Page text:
• Pros And Cons Of Anthropocentrism

    1765 Words  | 8 Pages

    Overpopulation has brought about an imbalance socially, economically and environmentally. In some countries such as China and Iran, the government has tried to regulate their populations. China implemented a one child policy to alleviate social and environmental problems. This did initially prevent 400 million births but also led to negative economic and social consequence namely female infanticide. The government however now permits 2 births per

  • Environmental Effects Of Particulate Matter

    936 Words  | 4 Pages

    The effects of particulate matter on health occur at levels of exposure currently being experienced by many people both in urban and rural areas and in developed and developing countries. Outdoor air pollution, mostly associated with particulates ranked sixth in importance among all health risks in South Asia where it contributed to 712,000 deaths in 2010. The size of particles is important as it determines the extent of penetration of particles into the respiratory system. Recent studies have identified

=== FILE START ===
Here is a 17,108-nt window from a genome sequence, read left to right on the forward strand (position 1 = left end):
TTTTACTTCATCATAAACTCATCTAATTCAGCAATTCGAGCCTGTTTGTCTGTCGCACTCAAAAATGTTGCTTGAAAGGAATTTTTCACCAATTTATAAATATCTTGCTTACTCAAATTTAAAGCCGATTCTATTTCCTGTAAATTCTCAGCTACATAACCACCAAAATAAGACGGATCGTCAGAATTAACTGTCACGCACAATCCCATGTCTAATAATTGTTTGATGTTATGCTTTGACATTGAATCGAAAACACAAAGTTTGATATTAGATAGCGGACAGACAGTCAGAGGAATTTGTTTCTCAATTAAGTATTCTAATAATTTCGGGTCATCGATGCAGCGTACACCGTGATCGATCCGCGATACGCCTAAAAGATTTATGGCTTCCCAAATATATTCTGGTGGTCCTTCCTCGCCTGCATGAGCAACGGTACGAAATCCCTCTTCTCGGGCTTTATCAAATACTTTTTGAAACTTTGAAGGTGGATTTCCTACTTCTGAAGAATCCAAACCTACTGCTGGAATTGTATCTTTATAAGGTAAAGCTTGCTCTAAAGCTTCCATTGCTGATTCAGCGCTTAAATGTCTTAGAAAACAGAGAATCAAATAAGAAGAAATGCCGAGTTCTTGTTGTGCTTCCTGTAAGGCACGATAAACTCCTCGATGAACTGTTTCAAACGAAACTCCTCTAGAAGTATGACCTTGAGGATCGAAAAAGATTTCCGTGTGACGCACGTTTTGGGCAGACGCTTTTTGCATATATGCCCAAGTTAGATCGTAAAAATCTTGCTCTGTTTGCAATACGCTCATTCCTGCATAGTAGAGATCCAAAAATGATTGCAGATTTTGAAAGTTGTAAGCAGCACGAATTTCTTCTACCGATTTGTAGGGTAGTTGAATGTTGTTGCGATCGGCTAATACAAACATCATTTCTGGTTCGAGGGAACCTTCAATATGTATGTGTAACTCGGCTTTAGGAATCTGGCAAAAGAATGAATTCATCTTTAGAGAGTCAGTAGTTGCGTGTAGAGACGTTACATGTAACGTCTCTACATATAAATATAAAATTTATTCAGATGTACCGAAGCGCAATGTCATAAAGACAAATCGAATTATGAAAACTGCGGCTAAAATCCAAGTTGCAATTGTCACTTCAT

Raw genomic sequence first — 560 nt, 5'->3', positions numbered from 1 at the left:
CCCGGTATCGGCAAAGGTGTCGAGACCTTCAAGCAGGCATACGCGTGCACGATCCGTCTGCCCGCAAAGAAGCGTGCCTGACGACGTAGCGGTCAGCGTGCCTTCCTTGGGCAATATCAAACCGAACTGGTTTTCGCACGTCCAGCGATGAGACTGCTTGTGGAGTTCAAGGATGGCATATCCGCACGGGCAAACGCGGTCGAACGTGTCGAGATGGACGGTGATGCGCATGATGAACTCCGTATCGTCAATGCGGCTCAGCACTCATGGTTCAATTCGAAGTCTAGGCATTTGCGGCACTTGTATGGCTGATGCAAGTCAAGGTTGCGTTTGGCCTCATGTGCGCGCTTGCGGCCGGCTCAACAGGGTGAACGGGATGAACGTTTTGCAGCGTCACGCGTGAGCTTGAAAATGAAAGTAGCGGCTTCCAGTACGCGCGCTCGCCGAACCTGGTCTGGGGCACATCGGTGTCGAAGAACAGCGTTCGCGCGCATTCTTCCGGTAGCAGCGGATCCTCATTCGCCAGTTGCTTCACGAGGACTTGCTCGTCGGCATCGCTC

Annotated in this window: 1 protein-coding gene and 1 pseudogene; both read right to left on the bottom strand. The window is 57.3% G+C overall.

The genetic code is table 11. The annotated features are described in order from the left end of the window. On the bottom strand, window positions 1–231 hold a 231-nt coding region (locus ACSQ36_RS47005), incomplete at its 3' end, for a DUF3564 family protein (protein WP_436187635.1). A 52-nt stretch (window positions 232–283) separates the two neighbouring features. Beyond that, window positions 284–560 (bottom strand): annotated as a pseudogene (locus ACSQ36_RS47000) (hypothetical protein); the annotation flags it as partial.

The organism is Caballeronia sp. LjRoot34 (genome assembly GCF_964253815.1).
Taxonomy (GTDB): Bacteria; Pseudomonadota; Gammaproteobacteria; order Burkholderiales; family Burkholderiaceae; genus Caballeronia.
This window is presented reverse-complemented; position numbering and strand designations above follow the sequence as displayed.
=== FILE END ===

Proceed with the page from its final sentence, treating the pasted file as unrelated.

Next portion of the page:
• Slow Death Book Report

    871 Words  | 4 Pages

    Death by Rubber Duck: The Secret Danger of Everyday Things by Rick Smith and Bruce Lourie gave important information on how common products and items we use daily, are toxic and dangerous for our health and the environment. Smith and Lourie are environmental advocates in Canada who were inspired through their work with Toxic Nation to test how coming into contact with items that are high in certain chemicals, can increase the levels of that chemical in bodies. An example that I found relatable was

  • Risk Assessment Strategies: A Case Study

    1269 Words  | 6 Pages

    standards (1910.1027 and 1926.1127) to establish proper procedures and controls to protect employees from cadmium exposure. 2. “Basic characterization: Collection of the information needed to characterize the workplace, the workforce, and the environmental agents” (Haight, 2012, p.

  • Air Pollution Effects

    1124 Words  | 5 Pages

    expect our future generation to suffer the consequences of what we have caused? In the course of recent years, the U.S. Congress has passed four acts identifying with clean air. The 1970 demonstration set out a far reaching get ready for government state organization to require all ranges in the nation to meet National Ambient Air Quality Standards. In 1977, the demonstration was altered and extended, both to address huge numbers of the issues experienced in the 1970 demonstration and to reorient the

  • Clean Air Act Pros And Cons

    526 Words  | 3 Pages